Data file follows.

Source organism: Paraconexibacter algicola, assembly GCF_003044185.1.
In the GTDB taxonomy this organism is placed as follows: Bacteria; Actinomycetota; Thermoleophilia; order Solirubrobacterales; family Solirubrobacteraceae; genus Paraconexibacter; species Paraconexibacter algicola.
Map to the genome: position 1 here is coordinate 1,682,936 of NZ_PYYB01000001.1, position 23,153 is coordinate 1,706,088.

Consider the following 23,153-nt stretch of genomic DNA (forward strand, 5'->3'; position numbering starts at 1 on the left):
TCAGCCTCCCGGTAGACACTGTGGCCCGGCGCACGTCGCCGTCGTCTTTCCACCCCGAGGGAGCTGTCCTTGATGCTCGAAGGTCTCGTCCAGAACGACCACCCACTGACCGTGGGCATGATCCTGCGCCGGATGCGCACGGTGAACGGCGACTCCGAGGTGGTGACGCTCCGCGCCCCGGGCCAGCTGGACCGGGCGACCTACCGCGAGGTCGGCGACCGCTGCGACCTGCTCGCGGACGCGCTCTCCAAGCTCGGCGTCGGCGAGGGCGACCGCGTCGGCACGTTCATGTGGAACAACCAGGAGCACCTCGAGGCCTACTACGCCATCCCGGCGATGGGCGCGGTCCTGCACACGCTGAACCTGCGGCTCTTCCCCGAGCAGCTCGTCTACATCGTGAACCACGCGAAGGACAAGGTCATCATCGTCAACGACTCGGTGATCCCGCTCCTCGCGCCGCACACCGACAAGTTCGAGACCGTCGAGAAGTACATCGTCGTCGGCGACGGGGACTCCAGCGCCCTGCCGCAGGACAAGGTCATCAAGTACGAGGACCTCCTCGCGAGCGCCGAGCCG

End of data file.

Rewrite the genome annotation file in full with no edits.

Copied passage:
Source organism: Paraconexibacter algicola, assembly GCF_003044185.1.
In the GTDB taxonomy this organism is placed as follows: Bacteria; Actinomycetota; Thermoleophilia; order Solirubrobacterales; family Solirubrobacteraceae; genus Paraconexibacter; species Paraconexibacter algicola.
Map to the genome: position 1 here is coordinate 1,682,936 of NZ_PYYB01000001.1, position 23,153 is coordinate 1,706,088.

Consider the following 23,153-nt stretch of genomic DNA (forward strand, 5'->3'; position numbering starts at 1 on the left):
TCAGCCTCCCGGTAGACACTGTGGCCCGGCGCACGTCGCCGTCGTCTTTCCACCCCGAGGGAGCTGTCCTTGATGCTCGAAGGTCTCGTCCAGAACGACCACCCACTGACCGTGGGCATGATCCTGCGCCGGATGCGCACGGTGAACGGCGACTCCGAGGTGGTGACGCTCCGCGCCCCGGGCCAGCTGGACCGGGCGACCTACCGCGAGGTCGGCGACCGCTGCGACCTGCTCGCGGACGCGCTCTCCAAGCTCGGCGTCGGCGAGGGCGACCGCGTCGGCACGTTCATGTGGAACAACCAGGAGCACCTCGAGGCCTACTACGCCATCCCGGCGATGGGCGCGGTCCTGCACACGCTGAACCTGCGGCTCTTCCCCGAGCAGCTCGTCTACATCGTGAACCACGCGAAGGACAAGGTCATCATCGTCAACGACTCGGTGATCCCGCTCCTCGCGCCGCACACCGACAAGTTCGAGACCGTCGAGAAGTACATCGTCGTCGGCGACGGGGACTCCAGCGCCCTGCCGCAGGACAAGGTCATCAAGTACGAGGACCTCCTCGCGAGCGCCGAGCCG